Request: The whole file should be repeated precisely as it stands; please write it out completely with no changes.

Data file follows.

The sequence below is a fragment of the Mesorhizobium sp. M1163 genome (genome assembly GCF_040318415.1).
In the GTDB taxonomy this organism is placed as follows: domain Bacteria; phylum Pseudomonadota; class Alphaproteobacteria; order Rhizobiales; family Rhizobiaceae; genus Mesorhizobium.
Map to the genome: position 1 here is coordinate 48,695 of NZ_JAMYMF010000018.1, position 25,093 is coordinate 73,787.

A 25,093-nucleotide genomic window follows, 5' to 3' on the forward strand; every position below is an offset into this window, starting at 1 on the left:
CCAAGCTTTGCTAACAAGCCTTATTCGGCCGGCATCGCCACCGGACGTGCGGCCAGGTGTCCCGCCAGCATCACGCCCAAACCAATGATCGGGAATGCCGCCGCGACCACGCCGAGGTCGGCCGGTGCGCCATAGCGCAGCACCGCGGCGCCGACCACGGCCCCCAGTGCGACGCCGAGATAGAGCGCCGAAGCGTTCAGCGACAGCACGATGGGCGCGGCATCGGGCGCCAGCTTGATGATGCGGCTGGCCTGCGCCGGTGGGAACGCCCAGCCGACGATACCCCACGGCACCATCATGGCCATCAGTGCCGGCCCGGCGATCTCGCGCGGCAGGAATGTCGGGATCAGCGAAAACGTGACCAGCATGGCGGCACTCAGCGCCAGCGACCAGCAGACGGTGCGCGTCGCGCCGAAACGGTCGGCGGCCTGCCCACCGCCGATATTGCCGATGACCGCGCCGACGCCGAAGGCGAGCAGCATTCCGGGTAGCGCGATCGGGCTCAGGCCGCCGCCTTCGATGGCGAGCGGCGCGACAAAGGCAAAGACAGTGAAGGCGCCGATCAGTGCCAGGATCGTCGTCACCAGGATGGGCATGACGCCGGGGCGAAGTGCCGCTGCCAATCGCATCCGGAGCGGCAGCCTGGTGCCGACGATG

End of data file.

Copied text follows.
The sequence below is a fragment of the Mesorhizobium sp. M1163 genome (genome assembly GCF_040318415.1).
In the GTDB taxonomy this organism is placed as follows: domain Bacteria; phylum Pseudomonadota; class Alphaproteobacteria; order Rhizobiales; family Rhizobiaceae; genus Mesorhizobium.
Map to the genome: position 1 here is coordinate 48,695 of NZ_JAMYMF010000018.1, position 25,093 is coordinate 73,787.

A 25,093-nucleotide genomic window follows, 5' to 3' on the forward strand; every position below is an offset into this window, starting at 1 on the left:
CCAAGCTTTGCTAACAAGCCTTATTCGGCCGGCATCGCCACCGGACGTGCGGCCAGGTGTCCCGCCAGCATCACGCCCAAACCAATGATCGGGAATGCCGCCGCGACCACGCCGAGGTCGGCCGGTGCGCCATAGCGCAGCACCGCGGCGCCGACCACGGCCCCCAGTGCGACGCCGAGATAGAGCGCCGAAGCGTTCAGCGACAGCACGATGGGCGCGGCATCGGGCGCCAGCTTGATGATGCGGCTGGCCTGCGCCGGTGGGAACGCCCAGCCGACGATACCCCACGGCACCATCATGGCCATCAGTGCCGGCCCGGCGATCTCGCGCGGCAGGAATGTCGGGATCAGCGAAAACGTGACCAGCATGGCGGCACTCAGCGCCAGCGACCAGCAGACGGTGCGCGTCGCGCCGAAACGGTCGGCGGCCTGCCCACCGCCGATATTGCCGATGACCGCGCCGACGCCGAAGGCGAGCAGCATTCCGGGTAGCGCGATCGGGCTCAGGCCGCCGCCTTCGATGGCGAGCGGCGCGACAAAGGCAAAGACAGTGAAGGCGCCGATCAGTGCCAGGATCGTCGTCACCAGGATGGGCATGACGCCGGGGCGAAGTGCCGCTGCCAATCGCATCCGGAGCGGCAGCCTGGTGCCGACGATG